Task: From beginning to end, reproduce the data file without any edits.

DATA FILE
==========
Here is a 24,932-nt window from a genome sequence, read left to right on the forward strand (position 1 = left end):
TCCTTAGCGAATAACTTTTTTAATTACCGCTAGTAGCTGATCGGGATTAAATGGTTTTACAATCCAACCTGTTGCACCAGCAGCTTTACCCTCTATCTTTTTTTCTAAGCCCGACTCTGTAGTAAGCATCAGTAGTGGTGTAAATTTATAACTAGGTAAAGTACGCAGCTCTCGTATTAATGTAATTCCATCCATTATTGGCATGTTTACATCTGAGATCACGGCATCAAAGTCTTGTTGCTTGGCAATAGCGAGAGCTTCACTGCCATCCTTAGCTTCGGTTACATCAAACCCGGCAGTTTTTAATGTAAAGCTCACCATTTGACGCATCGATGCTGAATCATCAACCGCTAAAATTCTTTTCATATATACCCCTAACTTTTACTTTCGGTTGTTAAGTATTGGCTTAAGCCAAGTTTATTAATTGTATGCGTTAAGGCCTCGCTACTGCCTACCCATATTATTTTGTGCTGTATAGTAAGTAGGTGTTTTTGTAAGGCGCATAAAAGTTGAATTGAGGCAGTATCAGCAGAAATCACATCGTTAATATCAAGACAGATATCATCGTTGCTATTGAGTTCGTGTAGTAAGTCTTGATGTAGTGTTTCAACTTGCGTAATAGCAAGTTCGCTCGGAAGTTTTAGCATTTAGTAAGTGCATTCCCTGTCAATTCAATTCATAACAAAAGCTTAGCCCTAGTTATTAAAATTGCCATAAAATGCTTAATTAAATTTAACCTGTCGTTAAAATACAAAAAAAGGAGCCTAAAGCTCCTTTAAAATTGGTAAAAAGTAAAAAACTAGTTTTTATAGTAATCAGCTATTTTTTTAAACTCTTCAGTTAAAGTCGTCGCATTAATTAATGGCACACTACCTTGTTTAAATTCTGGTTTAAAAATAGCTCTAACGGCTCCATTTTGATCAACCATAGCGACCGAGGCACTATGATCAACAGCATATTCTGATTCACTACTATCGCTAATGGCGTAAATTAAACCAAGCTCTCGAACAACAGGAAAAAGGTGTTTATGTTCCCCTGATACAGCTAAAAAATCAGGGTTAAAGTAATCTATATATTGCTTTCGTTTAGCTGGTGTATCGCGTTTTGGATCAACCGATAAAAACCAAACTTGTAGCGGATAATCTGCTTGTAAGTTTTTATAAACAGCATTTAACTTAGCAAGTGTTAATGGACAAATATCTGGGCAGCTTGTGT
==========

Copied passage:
Here is a 24,932-nt window from a genome sequence, read left to right on the forward strand (position 1 = left end):
TCCTTAGCGAATAACTTTTTTAATTACCGCTAGTAGCTGATCGGGATTAAATGGTTTTACAATCCAACCTGTTGCACCAGCAGCTTTACCCTCTATCTTTTTTTCTAAGCCCGACTCTGTAGTAAGCATCAGTAGTGGTGTAAATTTATAACTAGGTAAAGTACGCAGCTCTCGTATTAATGTAATTCCATCCATTATTGGCATGTTTACATCTGAGATCACGGCATCAAAGTCTTGTTGCTTGGCAATAGCGAGAGCTTCACTGCCATCCTTAGCTTCGGTTACATCAAACCCGGCAGTTTTTAATGTAAAGCTCACCATTTGACGCATCGATGCTGAATCATCAACCGCTAAAATTCTTTTCATATATACCCCTAACTTTTACTTTCGGTTGTTAAGTATTGGCTTAAGCCAAGTTTATTAATTGTATGCGTTAAGGCCTCGCTACTGCCTACCCATATTATTTTGTGCTGTATAGTAAGTAGGTGTTTTTGTAAGGCGCATAAAAGTTGAATTGAGGCAGTATCAGCAGAAATCACATCGTTAATATCAAGACAGATATCATCGTTGCTATTGAGTTCGTGTAGTAAGTCTTGATGTAGTGTTTCAACTTGCGTAATAGCAAGTTCGCTCGGAAGTTTTAGCATTTAGTAAGTGCATTCCCTGTCAATTCAATTCATAACAAAAGCTTAGCCCTAGTTATTAAAATTGCCATAAAATGCTTAATTAAATTTAACCTGTCGTTAAAATACAAAAAAAGGAGCCTAAAGCTCCTTTAAAATTGGTAAAAAGTAAAAAACTAGTTTTTATAGTAATCAGCTATTTTTTTAAACTCTTCAGTTAAAGTCGTCGCATTAATTAATGGCACACTACCTTGTTTAAATTCTGGTTTAAAAATAGCTCTAACGGCTCCATTTTGATCAACCATAGCGACCGAGGCACTATGATCAACAGCATATTCTGATTCACTACTATCGCTAATGGCGTAAATTAAACCAAGCTCTCGAACAACAGGAAAAAGGTGTTTATGTTCCCCTGATACAGCTAAAAAATCAGGGTTAAAGTAATCTATATATTGCTTTCGTTTAGCTGGTGTATCGCGTTTTGGATCAACCGATAAAAACCAAACTTGTAGCGGATAATCTGCTTGTAAGTTTTTATAAACAGCATTTAACTTAGCAAGTGTTAATGGACAAATATCTGGGCAGCTTGTGT